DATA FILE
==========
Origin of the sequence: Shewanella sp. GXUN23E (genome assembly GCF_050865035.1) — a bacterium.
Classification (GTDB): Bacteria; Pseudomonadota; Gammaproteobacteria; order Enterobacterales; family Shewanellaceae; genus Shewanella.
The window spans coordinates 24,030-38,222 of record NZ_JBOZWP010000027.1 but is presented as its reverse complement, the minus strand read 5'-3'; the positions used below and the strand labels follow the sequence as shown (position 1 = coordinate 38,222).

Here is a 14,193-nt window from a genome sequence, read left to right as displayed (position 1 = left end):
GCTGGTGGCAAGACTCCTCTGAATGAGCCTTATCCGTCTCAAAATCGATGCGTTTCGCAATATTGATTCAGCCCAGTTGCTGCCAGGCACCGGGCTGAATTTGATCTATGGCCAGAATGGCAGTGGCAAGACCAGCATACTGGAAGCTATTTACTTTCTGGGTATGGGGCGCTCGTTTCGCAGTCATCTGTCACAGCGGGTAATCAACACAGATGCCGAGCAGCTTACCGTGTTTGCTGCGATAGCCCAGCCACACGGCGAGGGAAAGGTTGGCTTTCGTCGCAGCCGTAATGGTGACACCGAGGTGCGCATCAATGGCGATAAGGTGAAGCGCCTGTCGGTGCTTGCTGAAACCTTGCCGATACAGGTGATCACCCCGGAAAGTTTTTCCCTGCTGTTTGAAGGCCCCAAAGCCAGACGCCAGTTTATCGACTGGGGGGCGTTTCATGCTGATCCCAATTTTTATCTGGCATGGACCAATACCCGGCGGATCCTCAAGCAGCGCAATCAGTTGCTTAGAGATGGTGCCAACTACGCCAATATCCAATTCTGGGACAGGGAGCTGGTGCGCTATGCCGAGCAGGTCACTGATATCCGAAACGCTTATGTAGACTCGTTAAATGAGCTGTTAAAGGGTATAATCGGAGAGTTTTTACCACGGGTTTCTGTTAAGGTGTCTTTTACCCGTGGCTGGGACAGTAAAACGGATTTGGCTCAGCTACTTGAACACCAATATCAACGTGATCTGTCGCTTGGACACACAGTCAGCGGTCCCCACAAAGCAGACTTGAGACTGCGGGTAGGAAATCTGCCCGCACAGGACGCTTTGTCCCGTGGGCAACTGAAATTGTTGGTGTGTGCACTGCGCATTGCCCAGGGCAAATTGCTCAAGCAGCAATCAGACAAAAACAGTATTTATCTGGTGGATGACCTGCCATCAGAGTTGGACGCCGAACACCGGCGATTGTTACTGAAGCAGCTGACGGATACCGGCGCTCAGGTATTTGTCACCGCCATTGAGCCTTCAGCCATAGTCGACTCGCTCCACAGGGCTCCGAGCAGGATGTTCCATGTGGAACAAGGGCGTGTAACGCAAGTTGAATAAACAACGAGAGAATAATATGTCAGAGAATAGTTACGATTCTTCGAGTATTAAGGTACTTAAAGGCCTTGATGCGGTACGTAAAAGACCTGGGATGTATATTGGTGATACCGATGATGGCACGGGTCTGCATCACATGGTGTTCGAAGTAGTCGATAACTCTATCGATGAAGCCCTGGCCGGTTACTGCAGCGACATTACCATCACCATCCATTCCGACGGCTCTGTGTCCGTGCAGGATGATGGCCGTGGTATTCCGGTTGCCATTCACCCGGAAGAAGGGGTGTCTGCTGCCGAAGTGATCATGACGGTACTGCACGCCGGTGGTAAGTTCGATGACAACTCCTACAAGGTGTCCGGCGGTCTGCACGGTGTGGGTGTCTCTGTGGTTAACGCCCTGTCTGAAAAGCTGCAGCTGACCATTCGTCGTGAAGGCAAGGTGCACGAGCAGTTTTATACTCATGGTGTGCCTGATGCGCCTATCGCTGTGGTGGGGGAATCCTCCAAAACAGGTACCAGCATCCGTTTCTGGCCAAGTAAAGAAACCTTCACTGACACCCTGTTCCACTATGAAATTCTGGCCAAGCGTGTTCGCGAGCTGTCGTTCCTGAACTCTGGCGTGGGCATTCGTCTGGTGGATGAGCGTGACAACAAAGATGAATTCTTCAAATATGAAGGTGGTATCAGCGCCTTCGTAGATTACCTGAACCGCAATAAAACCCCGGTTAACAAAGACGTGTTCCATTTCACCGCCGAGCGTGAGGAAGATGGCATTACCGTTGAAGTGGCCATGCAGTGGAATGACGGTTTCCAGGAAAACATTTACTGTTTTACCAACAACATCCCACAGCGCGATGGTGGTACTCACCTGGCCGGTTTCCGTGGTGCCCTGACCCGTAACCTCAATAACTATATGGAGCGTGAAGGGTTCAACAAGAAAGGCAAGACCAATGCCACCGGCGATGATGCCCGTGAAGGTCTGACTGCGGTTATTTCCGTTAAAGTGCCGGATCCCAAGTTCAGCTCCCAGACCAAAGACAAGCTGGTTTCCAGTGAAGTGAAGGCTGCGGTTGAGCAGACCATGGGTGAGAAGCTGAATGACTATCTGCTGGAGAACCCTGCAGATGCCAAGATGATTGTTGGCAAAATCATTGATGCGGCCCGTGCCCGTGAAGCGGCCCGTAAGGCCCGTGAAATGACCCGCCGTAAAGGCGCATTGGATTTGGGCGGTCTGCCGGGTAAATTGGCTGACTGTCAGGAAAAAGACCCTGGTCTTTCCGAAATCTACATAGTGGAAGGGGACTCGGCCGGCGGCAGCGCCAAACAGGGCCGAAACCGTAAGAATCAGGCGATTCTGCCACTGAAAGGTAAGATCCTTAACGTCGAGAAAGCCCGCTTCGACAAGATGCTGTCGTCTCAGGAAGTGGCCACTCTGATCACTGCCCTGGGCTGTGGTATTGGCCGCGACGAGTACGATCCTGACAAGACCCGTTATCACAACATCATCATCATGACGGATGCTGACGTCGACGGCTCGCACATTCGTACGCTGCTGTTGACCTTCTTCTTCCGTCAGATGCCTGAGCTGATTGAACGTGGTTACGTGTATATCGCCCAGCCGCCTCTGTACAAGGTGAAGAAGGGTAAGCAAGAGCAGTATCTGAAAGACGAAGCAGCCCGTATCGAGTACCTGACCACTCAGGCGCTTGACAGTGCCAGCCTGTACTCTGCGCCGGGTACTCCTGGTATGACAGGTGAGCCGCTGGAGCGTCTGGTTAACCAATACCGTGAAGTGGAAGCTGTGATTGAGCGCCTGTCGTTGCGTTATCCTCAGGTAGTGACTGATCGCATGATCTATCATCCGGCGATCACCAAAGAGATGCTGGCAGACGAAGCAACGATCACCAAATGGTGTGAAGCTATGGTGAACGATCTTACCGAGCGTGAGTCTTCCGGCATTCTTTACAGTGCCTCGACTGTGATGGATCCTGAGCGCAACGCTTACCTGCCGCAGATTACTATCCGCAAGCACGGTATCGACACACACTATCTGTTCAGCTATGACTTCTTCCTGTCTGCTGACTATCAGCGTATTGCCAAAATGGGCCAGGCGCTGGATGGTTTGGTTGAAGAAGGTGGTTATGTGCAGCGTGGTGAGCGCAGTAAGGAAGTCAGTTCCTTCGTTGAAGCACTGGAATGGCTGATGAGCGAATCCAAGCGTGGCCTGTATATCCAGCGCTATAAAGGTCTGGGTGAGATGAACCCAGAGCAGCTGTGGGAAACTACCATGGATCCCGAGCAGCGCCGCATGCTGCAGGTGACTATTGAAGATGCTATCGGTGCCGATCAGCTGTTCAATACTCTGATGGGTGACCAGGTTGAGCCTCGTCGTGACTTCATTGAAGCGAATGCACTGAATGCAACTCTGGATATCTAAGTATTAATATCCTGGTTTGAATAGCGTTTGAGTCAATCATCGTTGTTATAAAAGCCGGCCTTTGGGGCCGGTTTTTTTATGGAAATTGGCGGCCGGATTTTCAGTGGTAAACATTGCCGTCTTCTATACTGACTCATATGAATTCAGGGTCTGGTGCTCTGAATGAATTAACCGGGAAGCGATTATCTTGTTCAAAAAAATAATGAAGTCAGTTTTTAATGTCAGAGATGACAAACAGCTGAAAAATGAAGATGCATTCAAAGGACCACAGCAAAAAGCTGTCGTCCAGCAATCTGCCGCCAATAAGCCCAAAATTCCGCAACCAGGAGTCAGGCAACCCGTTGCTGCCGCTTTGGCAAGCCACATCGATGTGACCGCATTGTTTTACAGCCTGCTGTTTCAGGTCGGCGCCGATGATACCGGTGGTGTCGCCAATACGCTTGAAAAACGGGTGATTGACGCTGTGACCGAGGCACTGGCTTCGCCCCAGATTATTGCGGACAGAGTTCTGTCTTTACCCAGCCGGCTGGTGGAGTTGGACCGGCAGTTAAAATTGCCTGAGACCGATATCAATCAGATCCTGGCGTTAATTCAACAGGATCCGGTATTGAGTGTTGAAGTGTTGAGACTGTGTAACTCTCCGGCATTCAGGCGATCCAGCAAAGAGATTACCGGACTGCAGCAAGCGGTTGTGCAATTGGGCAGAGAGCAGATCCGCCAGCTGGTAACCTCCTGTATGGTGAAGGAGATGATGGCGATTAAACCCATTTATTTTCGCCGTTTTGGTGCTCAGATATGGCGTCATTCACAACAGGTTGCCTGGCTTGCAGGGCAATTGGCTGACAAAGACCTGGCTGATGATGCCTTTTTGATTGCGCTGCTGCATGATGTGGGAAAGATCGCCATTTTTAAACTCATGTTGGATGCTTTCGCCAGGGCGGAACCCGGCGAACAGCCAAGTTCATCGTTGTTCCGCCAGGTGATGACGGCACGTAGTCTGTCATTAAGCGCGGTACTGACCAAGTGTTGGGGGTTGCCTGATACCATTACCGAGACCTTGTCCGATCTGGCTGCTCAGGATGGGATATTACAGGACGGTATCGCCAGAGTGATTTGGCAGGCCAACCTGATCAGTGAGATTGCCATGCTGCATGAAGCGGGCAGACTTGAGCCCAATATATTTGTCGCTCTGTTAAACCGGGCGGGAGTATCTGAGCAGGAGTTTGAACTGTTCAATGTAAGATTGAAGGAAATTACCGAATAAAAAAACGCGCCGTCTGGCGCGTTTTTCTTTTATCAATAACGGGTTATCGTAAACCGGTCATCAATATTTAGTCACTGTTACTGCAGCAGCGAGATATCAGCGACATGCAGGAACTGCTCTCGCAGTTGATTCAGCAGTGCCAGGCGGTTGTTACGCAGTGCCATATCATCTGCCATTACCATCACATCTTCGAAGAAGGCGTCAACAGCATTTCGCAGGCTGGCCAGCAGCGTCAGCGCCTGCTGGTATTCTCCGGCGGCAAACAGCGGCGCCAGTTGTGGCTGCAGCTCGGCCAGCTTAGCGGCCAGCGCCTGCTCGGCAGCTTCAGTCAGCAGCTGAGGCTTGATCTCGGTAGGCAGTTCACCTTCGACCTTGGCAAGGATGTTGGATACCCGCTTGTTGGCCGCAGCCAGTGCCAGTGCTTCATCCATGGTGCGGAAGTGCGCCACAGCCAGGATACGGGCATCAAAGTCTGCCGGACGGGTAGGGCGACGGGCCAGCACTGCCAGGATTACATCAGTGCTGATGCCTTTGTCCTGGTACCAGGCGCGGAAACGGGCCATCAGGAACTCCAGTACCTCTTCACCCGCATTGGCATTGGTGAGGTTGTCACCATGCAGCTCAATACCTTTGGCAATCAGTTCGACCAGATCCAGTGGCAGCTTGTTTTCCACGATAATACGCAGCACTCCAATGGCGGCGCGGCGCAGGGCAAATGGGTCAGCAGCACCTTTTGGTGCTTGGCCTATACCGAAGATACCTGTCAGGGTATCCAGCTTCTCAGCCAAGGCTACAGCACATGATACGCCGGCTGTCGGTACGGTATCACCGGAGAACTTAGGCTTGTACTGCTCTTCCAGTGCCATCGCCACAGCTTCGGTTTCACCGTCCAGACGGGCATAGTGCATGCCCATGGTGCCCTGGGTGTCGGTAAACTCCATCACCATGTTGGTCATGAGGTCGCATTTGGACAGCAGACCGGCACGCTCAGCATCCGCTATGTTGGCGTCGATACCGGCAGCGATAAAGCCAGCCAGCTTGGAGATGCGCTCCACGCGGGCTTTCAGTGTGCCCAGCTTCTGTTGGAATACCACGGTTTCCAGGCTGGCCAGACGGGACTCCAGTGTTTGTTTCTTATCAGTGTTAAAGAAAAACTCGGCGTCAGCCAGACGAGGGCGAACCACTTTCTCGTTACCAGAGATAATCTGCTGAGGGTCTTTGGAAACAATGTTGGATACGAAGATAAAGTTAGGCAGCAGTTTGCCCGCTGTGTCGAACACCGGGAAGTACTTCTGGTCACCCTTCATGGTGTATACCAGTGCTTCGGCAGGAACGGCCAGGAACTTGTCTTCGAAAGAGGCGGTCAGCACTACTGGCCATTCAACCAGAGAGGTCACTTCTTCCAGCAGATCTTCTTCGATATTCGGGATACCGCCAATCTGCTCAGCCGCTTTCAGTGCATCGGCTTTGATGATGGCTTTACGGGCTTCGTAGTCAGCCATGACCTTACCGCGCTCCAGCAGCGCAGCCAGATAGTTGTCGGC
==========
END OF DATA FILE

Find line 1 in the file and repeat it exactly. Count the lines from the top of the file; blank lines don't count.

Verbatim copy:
Origin of the sequence: Shewanella sp. GXUN23E (genome assembly GCF_050865035.1) — a bacterium.